State of Arizona honors ‘The Island’ with proclamation
100th anniversary of the island
YUMA, Ariz. (KYMA, KECY) – Some call it the island, the Gila bend, the Yuma island or the no man’s land.
It’s only about three miles east of the Yuma Crossing Area.
On Monday at the Arizona State Capitol, the pioneering families of Gila Valley received a legislative proclamation marking The Island’s 100th anniversary.
On June 8, 1920, floods from the Colorado River swept the Gila Valley, suddenly isolating the land.
As a result, the Gila Valley formed its own 4,000 hectare island.
After the floods washed away, a wave of fighting erupted for the African American farmers and families who originally occupied the land.
The federal government provided some local farmers with seven barrels of black powder that were used to blow up the entrance to a river ox bow developed for 70 years.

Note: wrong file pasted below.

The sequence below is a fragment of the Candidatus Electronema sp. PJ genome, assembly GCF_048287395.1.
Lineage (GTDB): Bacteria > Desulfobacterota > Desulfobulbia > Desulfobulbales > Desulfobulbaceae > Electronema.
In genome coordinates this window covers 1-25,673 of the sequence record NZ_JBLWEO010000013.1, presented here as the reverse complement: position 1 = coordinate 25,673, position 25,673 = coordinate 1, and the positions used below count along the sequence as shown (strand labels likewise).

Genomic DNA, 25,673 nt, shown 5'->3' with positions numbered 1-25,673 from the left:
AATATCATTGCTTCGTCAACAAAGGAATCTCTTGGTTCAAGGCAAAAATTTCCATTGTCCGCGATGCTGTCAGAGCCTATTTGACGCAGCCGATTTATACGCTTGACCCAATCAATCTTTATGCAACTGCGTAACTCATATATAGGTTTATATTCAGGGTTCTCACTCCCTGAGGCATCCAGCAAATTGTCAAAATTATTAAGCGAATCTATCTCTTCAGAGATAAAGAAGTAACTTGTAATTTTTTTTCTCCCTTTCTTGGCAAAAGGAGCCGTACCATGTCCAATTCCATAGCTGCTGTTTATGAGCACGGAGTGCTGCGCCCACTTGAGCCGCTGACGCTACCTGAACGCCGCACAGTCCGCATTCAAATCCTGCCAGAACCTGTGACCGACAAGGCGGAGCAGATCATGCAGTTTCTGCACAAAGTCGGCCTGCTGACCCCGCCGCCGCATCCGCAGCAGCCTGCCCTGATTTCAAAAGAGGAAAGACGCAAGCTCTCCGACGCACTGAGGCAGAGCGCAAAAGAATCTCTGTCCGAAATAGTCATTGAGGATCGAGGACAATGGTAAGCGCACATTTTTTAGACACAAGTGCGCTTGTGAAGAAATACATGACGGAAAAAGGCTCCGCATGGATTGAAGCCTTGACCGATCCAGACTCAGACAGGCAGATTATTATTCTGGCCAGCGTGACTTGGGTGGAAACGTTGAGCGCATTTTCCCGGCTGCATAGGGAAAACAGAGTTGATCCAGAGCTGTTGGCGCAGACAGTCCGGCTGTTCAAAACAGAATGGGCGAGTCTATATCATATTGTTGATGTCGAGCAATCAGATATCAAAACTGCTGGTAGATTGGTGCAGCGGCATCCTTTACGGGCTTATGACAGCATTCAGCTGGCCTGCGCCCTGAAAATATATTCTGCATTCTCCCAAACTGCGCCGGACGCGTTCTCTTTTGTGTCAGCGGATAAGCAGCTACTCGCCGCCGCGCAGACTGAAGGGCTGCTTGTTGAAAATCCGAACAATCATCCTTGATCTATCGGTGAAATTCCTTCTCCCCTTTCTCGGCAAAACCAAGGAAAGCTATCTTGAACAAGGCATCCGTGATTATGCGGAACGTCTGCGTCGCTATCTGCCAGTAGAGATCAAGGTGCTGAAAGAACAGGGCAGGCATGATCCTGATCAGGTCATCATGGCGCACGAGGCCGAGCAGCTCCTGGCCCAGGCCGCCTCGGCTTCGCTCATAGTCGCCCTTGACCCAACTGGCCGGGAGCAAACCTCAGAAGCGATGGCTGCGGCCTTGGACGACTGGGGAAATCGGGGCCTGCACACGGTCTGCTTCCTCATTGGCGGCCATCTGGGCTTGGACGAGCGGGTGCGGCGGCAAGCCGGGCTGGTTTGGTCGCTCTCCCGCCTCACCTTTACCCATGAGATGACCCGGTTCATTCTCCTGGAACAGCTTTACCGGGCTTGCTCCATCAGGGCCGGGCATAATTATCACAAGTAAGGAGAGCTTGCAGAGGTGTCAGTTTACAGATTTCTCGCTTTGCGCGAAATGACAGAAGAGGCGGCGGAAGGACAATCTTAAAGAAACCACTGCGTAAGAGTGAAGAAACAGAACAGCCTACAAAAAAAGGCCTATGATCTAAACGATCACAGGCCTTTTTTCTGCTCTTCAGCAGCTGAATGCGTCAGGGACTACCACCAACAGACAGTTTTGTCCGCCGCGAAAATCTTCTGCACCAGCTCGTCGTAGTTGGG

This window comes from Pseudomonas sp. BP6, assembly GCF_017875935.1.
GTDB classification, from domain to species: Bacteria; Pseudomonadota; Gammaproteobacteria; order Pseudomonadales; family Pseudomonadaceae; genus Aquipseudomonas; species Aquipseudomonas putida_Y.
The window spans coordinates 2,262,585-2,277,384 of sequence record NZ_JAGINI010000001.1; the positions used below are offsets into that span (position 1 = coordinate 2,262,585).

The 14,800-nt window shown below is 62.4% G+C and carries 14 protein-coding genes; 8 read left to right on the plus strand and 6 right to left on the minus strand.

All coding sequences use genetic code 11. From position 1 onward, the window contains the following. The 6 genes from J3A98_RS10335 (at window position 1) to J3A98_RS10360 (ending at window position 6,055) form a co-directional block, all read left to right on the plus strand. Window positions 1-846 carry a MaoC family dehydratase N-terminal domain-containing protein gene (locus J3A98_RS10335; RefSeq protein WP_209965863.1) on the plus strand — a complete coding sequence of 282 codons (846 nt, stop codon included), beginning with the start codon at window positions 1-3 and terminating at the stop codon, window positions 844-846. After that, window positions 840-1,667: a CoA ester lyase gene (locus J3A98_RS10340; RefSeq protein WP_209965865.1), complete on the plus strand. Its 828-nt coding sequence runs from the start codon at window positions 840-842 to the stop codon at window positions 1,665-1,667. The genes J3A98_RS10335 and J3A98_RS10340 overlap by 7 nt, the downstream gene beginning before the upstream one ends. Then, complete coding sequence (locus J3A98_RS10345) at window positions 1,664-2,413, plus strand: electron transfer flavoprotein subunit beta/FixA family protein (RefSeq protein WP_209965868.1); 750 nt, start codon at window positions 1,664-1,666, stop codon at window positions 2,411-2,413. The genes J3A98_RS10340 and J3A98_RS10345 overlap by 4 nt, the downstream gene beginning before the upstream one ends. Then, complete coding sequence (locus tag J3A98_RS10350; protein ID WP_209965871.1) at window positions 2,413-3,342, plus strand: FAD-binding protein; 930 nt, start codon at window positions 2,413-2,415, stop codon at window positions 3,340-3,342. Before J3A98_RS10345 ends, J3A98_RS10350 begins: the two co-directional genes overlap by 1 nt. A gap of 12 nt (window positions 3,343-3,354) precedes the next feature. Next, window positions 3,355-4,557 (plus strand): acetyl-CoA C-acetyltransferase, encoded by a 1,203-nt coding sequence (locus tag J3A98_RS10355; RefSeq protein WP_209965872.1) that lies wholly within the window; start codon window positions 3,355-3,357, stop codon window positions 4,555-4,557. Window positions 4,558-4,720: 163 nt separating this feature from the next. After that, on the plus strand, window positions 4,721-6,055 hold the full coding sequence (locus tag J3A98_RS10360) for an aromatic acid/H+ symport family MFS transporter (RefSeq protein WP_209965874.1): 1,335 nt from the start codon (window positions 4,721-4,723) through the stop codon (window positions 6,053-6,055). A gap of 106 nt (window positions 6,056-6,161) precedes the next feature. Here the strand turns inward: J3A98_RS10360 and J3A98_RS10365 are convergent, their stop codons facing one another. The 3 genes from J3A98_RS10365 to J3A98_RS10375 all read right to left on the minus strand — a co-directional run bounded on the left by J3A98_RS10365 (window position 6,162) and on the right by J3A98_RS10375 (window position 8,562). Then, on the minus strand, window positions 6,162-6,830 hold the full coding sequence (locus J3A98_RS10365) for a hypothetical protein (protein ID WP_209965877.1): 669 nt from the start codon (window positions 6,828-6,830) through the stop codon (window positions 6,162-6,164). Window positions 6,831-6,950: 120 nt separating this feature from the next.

The small farms of nine African American families eventually became what we know as the island.
The island was removed from the Yuma Reclamation Project in 1904, forcing island builders to build their own irrigation and infrastructure without government assistance.
Representatives Tim Dunn and Joanne Osborne invited Members of the Arizona House to recognize the hard work of the Minority Pioneers group
In 2020, six generations will descend from these pioneering families.
They continue to tell their families’ stories of how they got to Yuma by car and train 100 years ago.